Sunny Spain to Host Europe's First Large Solar Thermal Plant
MADRID, Spain, June 30, 2006 (ENS) - Construction of the first large-scale commercial solar thermal power plant in Europe will soon begin in Spain, about 60 kilometers (40 miles) from the southern city of Granada. The European Investment Bank announced Thursday that it is providing a first 60 million euro installment of funds to the project.
The new concentrating solar thermal power generation plant will have a net capacity of 50 megawatts of electricity.
The power plant is designed to generate electricity continuously to the grid when in operation.
The project is the first phase of development at this site, a second similar phase is to be implemented shortly after.
Generating power from the renewable solar source will replace the need for more polluting fossil fuel generating stations, contributing to national and European Union efforts to use indigenous renewable energy to avert climate change.
The project supports Spainís policy to develop 200 megawatts of solar thermal generation capacity.
The project benefits from EU research funding and contributes to the deployment and commercialization of new technology, reducing the costs of future applications.
The EU aims to have the new solar thermal technology become cost-competitive with established technology.
To raise energy conversion and operating efficiency and to reduce costs, the Granada project incorporates EU innovative elements that enhance the solar thermal technology developed in the United States.
Immediate social benefits include some 45 permanent new jobs and about 1,000 staff years of temporary jobs during construction.
The finance is being provided to the special purpose company AndaSol-1 Central Termosolar Uno, S.A.. This company is 75 percent owned by ACS, the third largest construction company in Europe.
The remaining 25 percent is owned by Solar Millenium, a German a technology and services company that specializes in large-scale solar thermal power plants.
Sunny Spain is becoming a solar energy center. Last week solar experts from around the world gathered at the 13th annual International Symposium on Concentrating Solar Power and Chemical Energy Techologies. One of the activities was a technical field trip to PS10, a solar thermal tower generating station at Seville.
The agreement reached between the two companies will allow for the construction of up to 278 photovoltaic solar power installations in Spain with total capacity of 18-25 megawatts of power, doubling the current PVC generating capacity in the country.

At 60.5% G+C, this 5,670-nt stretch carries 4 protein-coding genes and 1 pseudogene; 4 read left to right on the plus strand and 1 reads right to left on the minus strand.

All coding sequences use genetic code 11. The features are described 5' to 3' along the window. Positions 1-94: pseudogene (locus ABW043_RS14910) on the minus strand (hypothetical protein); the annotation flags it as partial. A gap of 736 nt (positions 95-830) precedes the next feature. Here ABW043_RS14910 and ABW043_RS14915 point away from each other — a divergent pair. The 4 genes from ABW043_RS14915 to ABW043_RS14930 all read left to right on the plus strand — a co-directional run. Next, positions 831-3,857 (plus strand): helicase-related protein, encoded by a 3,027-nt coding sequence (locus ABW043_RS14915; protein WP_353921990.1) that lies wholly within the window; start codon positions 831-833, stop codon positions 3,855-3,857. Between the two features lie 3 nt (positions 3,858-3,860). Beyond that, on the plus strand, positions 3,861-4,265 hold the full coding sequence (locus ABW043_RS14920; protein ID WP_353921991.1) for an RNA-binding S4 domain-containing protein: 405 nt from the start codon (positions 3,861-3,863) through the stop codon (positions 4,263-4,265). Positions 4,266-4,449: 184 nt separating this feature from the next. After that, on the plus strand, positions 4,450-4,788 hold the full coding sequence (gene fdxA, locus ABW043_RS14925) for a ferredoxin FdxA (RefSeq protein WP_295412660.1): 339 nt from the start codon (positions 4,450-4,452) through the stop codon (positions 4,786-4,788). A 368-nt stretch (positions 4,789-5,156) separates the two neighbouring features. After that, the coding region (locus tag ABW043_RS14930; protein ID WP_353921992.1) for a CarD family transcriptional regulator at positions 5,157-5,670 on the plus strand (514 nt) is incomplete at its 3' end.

Each photovoltaic power plant will have an average power between 90 and 100 kilowatts. The construction of the plants began in May and is expected to finish in December 2007.
Santander-BP Solar project is part of a series of initiatives promoted by the private sector within the context of the Kyoto Protocol, and calls for the reduction of the total amount of greenhouse gases emitted in Spain.
To avert global warming, the initiatives aim to substitute non-renewable installed power with installed power drawn on renewable zero-emission sources of energy.
In March, BP Solar announced the completion of the largest photovoltaic installation in the Valencia region in the town of Onda, in Castellon province.
Six solar plants are built on the same site, each owned by a private investor, who all commissioned BP Solar to design the installation, supply the equipment and set up each plant. A total of 3,744 BP solar PVC panels were installed.
The land where these plants have been located have no agricultural use, so BP Solar says the environmental impact of the site has been low. The complex is located in an area where there is no shade and it has been designed to respect the surroundings as far as possible.
Overall, the six installations will generate 828,000 kilowatt hours per year. The total amount of electricity produced by the plants represents a saving of over 800 metric tons of CO2 emissions per year and it is equivalent to a planting of 50,000 trees.
BP Solar estimates that the electricity to be produced is equivalent to the consumption of 200 families.
The Onda project was funded by Spain's Official Credit Institute and the Institute of Diversification and Energy Saving.
Spain is one of the most attractive countries with regard to the development of solar energy, as it has the greatest amount of available sunshine of any country in Europe. Spain is the fourth largest manufacturer in the world of solar power technology and exports 80 percent of this output to Germany.
The Spanish government is committed to achieving the target of 12 percent of primary energy from renewables by 2010 with an installed solar generating capacity of 400 megawatts.